My first MCM10K and it was a BLAST! Especially since I couldn’t even walk so well last Wednesday. Big time High 5 to Dr. Cheryl Lee-Pow! Throughout the race, I met some of the nicest people and saw some of my TNT friends. I’ll definitely do this again. What a great way to spend the day!!
The day started crazy as I have a clock-radio that automatically changes for daylight savings. The problem is it was programmed before the change so my clock said 3 am when it was actually 4 am. Thankfully I programmed my mobile phone alarm as a backup. That would have been a big problem, especially since I was picking up a friend at 5:15.
We left early since Metro was single tracking the trains and Sunday service is only every 20 minutes. We figured we get there early instead of worrying whether or not we would miss the start. We even found someone from the USO who offered us coffee.
Everyone seemed to be in really good moods and there really weren’t any strangers, just new friends. I was struck by the number of people running in memory of someone Killed in Action (KIA) and how young these people were. It’s true that a family joins the military, not just an individual. I was also in awe of the young people (most likely in the service) that were running with one or two prosthetic legs. How in the world could I complain about my leg problems when these guys had lost one or both legs. It really made me get over myself and keep going.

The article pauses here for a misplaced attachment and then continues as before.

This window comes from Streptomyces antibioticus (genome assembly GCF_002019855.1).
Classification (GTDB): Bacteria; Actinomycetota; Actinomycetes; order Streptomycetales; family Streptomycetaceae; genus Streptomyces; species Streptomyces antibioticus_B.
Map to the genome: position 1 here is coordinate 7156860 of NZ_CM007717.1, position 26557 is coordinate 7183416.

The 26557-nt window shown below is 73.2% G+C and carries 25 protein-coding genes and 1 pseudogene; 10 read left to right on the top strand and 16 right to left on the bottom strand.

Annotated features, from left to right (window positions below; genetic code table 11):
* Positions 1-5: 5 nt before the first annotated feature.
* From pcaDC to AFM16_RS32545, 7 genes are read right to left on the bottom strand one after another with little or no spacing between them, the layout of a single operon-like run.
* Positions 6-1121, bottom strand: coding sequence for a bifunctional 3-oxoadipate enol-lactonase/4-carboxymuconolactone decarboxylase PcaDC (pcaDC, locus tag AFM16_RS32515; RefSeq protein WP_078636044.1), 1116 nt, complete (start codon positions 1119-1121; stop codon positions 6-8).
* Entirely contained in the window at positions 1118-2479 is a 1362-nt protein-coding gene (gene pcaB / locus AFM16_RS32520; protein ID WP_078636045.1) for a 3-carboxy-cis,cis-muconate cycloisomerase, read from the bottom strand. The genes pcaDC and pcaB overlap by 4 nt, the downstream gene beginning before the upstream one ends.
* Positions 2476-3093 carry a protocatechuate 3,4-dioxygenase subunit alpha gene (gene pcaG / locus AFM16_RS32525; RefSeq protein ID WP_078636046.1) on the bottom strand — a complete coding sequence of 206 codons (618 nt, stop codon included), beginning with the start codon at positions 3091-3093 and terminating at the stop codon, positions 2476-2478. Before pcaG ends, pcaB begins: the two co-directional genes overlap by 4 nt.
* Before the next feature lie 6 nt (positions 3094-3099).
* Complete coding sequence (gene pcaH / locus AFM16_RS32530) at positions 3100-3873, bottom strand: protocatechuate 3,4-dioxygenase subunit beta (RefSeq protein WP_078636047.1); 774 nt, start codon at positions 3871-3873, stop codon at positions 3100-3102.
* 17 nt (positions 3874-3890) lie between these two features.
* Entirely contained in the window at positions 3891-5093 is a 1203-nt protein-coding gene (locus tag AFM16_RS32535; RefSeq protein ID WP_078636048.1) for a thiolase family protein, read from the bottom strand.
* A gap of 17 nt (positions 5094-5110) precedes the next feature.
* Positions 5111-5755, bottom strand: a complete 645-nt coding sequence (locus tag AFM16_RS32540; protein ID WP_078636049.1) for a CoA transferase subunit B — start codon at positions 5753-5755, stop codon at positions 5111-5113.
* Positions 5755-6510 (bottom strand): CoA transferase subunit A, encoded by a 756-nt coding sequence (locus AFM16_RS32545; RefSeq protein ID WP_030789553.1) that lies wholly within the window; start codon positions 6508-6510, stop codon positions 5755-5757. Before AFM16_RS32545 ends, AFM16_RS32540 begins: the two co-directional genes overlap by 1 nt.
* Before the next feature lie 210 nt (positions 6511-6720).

It was freezing cold this morning before the start and I had frozen piggies until Mile 2.The bridges had ice on them, so I said “no way” to running until I got back on asphalt. I’m sure I lost a lot of time, but I couldn’t take a chance, especially with the Rockville 10K next week. My legs are still cramped (my chiropractor had to work on one of them after the race (she ran too)), but at least they managed to get me through the race at a decent pace. Not my fastest race, but definitely a ton of fun. I had to make a stop just around Mile 6, which cost me a few minutes, but hey – after having to slow down at the beginning, I wasn’t concerned about the time.
Once I got to Crystal City, the mechanics of my running were much improved. I felt the muscles warming up, I could finally feel and move my toes, and I could run longer without walk breaks. The crowds and military volunteers were beyond awesome! Plus how can you justify walking when a Marine is telling you that “doing great…keep it up…you can do it.”
I was so happy to get to Route 110 not because we were almost done, but because there finally were some hills. Flats are worse on my calves than hills, so I finally got some relief. I even reeled in a few folks. 🙂
I really couldn’t believe how fast the miles ticked by. Before I knew it, I was running up the last hill to the finish line. I misjudged the distance and started my kick too soon, but managed to hold on and finish strong. Then it was over to collect my finishers medal, take a picture in front of the Iwo Jima memorial, find my friends, and go to Rosslyn for the Festival. There was a beer tent (the first stop after getting our results). I don’t really like beer, but it tasted like liquid gold. Then off to UPS to collect our belongings (these people are super organized!), and then to the Metro to go home.
Getting up a 4 am isn’t easy, but I’ll gladly do it again for this race and others. While I was slower than usual, I’m cutting myself some slack as I am rehabbing some injuries.
As long as I’m having fun, then I’m gonna keep running!